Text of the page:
Secretary of State Theresa Villiers lays it on the line over welfare stalemate
Secretary of State Theresa Villiers has fired a warning shot over the long-running Stormont stalemate on welfare reform.
With the two main parties – DUP and Sinn Fein – still at loggerheads over implementation of the national changes, she insisted schools, hospitals and transport could lose out on future funding.
Earlier this week Finance Minister Simon Hamilton revealed Treasury penalties for failing to agree the shake-up, maintaining so-called 'parity' with the UK could amount to more than £1bn over the next five years.
Ms Villiers (right) said: "It's simply unsustainable to continue with a system that too often fails to reward those who work, parks people on benefits and has a cost which is spiralling out of control.
"But that's what Northern Ireland risks if it decides to break with parity and go it alone.
"It's reported that the Finance Minister now estimates that this could cost more than £1bn over the next five years ... money that could otherwise be spent on schools or hospitals or transport.
"Let me be clear. Our welfare reforms are designed to help people out of poverty by ensuring that work pays ... to tackle the causes of welfare dependency while being fair both to those in genuine need and the taxpayer.
"The Department of Work and Pensions has agreed a number of flexibilities with the Executive to suit circumstances here.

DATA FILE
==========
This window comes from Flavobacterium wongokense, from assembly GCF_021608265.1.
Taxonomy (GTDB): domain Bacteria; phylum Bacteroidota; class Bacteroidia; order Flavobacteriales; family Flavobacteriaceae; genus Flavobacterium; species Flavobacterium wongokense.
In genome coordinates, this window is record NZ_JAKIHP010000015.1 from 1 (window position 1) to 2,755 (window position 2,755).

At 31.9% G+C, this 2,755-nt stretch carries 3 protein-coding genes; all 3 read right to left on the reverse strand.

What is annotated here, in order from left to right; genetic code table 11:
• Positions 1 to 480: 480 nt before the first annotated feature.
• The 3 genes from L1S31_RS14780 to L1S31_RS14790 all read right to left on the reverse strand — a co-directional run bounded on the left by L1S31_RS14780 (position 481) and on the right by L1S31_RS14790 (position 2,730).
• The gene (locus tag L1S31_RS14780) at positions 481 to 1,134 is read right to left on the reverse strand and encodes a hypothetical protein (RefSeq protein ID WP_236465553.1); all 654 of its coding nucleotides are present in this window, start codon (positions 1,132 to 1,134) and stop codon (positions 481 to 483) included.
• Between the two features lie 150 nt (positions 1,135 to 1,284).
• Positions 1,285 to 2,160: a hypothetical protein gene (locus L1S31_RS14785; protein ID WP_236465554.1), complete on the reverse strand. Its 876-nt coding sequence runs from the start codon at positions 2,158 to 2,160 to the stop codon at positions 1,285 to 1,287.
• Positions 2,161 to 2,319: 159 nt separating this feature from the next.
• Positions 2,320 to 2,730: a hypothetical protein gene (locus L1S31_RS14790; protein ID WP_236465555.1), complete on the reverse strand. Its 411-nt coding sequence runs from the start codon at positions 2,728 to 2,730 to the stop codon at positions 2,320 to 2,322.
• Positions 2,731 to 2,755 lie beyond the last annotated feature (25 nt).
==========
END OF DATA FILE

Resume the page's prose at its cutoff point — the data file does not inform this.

"I strongly believe this is the right reform for Northern Ireland and I hope the Welfare Reform Bill will start to make progress through the Assembly."
Speaking at a gathering of the British Irish Chamber of Commerce in Belfast, she said London is aware of the level of support in the province for corporation tax being reduced to the same headline rate as the Irish Republic.
"I agree that it has the potential to have a very significant impact ... but corporation tax, even if it is devolved, can't do it all," she said.
"Taken on its own corporation tax might not have anything like the desired effect unless it goes alongside other important measures to reform the economy and the way business is done here."
Prime Minister David Cameron will not take any final decision on devolving the powers to the Assembly until the autumn – after the Scottish independence referendum in September.
But First Minister Peter Robinson – who has said the measure could prove a "game-changer" for the economy – and Deputy First Minister Martin McGuinness have sought to maintain pressure on the Government since a verdict was delayed last year.
Ms Villiers also added: "Northern Ireland needs a planning system that operates in an effective and timely way. It's encouraging that the Executive here, under (Enterprise Minister) Arlene Foster, are now undertaking their own project to reduce red tape."
STORY SO FAR
DUP FINANCE MINISTER SIMON HAMILTON SAID IF NORTHERN IRELAND FAILS TO FALL INTO LINE WITH WESTMINSTER'S WELFARE REFORM IT WILL COST MORE THAN &POUND;1BN IN FUNDING OVER THE NEXT FIVE YEARS AND 1,410 CIVIL SERVICE JOBS IN BELFAST AND LONDONDERRY. BUT SINN FEIN'S ALEX MASKEY, CHAIR OF THE STORMONT COMMITTEE MONITORING THE SHAKE-UP, ACCUSED THE DUP OF "SCARE POLITICS". RECENT MEETINGS OF A MINISTERIAL SUB-COMMITTEE CHAIRED BY SOCIAL DEVELOPMENT MINISTER NELSON MCCAUSLAND HAVE FAILED TO MAKE PROGRESS.